In agreement with Thun
They also found women had a reduced risk of a major coronary event in the 24 hours after consuming 1-2 alcoholic drinks compared with regular drinkers who consumed no alcohol in the period, in agreement with Garg
On the other hand Friedman and Klatsky (14), noted that regular consumption of alcohol at high levels is undesirable and they argued that low-moderate drinking might reduce or increase the risk of disease depending on individual characteristics. This belief was based on the fact that drinkers and non-drinkers may not arise from the same population, and that a great deal of alcohol consumption remains underreported by participants during experimental studies.
Most research focuses on how much alcohol is considered protective, and how much is harmful. However, another important question is whether some types of alcohol provide more benefit than others.
Recently there has been an abundance of literature on the subject of antioxidants present in red wine, which might be more protective than alcohol itself in preventing heart disease.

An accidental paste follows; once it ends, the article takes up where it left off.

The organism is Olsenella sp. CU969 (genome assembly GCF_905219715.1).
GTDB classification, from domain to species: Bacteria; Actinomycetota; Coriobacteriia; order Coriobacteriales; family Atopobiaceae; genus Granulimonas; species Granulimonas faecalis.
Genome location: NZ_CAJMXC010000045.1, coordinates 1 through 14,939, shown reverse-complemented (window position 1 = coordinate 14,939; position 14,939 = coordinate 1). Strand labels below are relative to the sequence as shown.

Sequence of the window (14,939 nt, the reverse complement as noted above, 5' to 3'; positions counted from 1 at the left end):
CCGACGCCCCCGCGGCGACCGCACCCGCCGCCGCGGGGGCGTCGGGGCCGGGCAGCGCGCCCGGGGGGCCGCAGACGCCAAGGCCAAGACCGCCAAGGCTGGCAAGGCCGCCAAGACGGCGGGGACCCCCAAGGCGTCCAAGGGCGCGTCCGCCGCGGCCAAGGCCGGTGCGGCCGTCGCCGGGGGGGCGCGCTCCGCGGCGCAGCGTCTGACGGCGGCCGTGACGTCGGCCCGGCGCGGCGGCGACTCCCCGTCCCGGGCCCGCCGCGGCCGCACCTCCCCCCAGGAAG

Flavanoids (including phenolic acids and polyphenols), present in red wine (and in fruit and vegetables), act as antioxidants to prevent the oxidation of low-density lipoprotein, which normally facilitates fatty plaque formation in arteries (13, 22).
This effect has been demonstrated by a Brazilian team (13), who conducted a study in which rabbits were given red wine, red wine without alcohol, or no wine at all. After three months the rabbit's aorta was examined for fatty plaques. Rabbits given no wine at all displayed 60% stenosis; this declined to 50% in rabbits fed non-alcoholic red wine and was 40% in the rabbits given red wine.
Not all researchers share this view, including Rimm